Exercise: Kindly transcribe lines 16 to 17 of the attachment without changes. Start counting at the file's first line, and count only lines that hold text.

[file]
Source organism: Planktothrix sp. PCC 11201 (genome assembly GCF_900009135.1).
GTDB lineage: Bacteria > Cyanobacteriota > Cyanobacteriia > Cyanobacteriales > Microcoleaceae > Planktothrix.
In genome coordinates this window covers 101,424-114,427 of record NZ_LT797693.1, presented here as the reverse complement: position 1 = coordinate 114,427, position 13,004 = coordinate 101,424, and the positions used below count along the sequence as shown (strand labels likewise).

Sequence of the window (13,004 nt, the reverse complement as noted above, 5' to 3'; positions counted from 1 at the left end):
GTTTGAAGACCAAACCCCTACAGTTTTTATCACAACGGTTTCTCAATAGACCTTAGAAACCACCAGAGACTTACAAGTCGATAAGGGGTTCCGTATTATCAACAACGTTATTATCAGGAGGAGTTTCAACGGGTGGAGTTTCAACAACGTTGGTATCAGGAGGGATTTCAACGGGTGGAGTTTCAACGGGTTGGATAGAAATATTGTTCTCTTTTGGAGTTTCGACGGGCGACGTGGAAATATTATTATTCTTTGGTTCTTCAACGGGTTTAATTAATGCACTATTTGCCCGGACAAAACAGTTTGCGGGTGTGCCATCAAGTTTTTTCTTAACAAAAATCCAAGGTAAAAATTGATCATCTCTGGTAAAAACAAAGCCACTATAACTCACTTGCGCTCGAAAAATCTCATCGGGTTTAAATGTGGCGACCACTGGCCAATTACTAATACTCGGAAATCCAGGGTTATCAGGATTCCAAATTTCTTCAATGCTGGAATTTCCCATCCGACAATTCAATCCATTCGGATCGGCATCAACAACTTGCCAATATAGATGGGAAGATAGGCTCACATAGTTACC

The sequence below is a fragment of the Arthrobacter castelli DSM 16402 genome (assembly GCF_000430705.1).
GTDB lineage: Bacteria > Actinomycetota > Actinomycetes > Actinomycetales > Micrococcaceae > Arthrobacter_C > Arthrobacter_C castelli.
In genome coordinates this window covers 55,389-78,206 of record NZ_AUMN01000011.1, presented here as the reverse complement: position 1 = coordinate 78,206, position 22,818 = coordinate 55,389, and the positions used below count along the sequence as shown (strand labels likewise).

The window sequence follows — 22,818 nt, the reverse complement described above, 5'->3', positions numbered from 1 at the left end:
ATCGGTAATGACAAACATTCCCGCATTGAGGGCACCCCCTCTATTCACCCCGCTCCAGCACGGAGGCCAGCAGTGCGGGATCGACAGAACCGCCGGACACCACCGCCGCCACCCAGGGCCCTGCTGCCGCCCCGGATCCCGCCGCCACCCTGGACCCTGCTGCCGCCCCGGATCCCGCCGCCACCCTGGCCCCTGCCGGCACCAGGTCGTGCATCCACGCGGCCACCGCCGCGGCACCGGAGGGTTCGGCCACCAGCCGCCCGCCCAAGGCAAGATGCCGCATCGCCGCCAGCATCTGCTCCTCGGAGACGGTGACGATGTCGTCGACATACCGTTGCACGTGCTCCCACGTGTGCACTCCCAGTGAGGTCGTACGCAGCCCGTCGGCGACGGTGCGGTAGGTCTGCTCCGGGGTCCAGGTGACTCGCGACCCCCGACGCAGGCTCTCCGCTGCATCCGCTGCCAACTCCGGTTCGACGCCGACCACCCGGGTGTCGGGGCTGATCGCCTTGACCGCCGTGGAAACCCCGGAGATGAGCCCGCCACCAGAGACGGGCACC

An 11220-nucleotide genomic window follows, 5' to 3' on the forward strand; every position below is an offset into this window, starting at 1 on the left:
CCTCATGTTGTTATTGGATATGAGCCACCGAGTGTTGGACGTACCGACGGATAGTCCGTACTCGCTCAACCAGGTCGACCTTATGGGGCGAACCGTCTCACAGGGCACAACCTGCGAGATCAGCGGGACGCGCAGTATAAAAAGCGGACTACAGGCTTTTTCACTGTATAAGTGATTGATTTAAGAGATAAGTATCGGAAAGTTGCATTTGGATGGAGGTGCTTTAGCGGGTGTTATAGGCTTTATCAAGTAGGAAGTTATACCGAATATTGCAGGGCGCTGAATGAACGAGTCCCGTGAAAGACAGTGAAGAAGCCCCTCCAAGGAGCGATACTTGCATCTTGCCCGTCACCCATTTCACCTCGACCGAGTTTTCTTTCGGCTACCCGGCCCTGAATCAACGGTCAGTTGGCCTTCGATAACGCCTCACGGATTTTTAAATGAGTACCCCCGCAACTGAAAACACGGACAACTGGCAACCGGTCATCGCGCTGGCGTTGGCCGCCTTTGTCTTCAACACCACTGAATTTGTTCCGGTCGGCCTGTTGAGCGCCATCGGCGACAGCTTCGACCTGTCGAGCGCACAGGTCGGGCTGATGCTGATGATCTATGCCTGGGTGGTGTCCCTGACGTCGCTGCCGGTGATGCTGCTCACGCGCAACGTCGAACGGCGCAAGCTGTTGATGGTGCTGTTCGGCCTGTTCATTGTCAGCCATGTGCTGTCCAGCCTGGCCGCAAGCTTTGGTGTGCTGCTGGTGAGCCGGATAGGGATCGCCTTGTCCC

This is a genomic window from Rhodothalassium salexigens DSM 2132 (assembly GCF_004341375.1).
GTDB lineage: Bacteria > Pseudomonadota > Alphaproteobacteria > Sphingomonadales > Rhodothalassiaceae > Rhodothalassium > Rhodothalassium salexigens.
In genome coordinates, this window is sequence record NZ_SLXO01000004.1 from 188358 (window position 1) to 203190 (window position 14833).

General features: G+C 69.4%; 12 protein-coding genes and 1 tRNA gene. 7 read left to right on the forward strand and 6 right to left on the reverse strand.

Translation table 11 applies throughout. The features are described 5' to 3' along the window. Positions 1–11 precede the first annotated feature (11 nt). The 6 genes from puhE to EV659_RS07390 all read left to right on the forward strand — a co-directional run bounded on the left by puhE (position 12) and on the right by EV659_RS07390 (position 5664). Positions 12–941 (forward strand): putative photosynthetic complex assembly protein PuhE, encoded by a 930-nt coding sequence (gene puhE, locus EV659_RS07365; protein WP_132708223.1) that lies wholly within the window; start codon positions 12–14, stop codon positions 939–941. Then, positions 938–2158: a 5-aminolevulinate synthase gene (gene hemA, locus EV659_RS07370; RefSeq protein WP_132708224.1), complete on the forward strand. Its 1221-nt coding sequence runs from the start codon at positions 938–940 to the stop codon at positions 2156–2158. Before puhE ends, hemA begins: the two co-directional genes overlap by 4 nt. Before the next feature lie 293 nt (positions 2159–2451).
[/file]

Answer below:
General features: G+C 69.4%; 12 protein-coding genes and 1 tRNA gene. 7 read left to right on the forward strand and 6 right to left on the reverse strand.

Translation table 11 applies throughout. The features are described 5' to 3' along the window. Positions 1–11 precede the first annotated feature (11 nt). The 6 genes from puhE to EV659_RS07390 all read left to right on the forward strand — a co-directional run bounded on the left by puhE (position 12) and on the right by EV659_RS07390 (position 5664). Positions 12–941 (forward strand): putative photosynthetic complex assembly protein PuhE, encoded by a 930-nt coding sequence (gene puhE, locus EV659_RS07365; protein WP_132708223.1) that lies wholly within the window; start codon positions 12–14, stop codon positions 939–941. Then, positions 938–2158: a 5-aminolevulinate synthase gene (gene hemA, locus EV659_RS07370; RefSeq protein WP_132708224.1), complete on the forward strand. Its 1221-nt coding sequence runs from the start codon at positions 938–940 to the stop codon at positions 2156–2158. Before puhE ends, hemA begins: the two co-directional genes overlap by 4 nt. Before the next feature lie 293 nt (positions 2159–2451).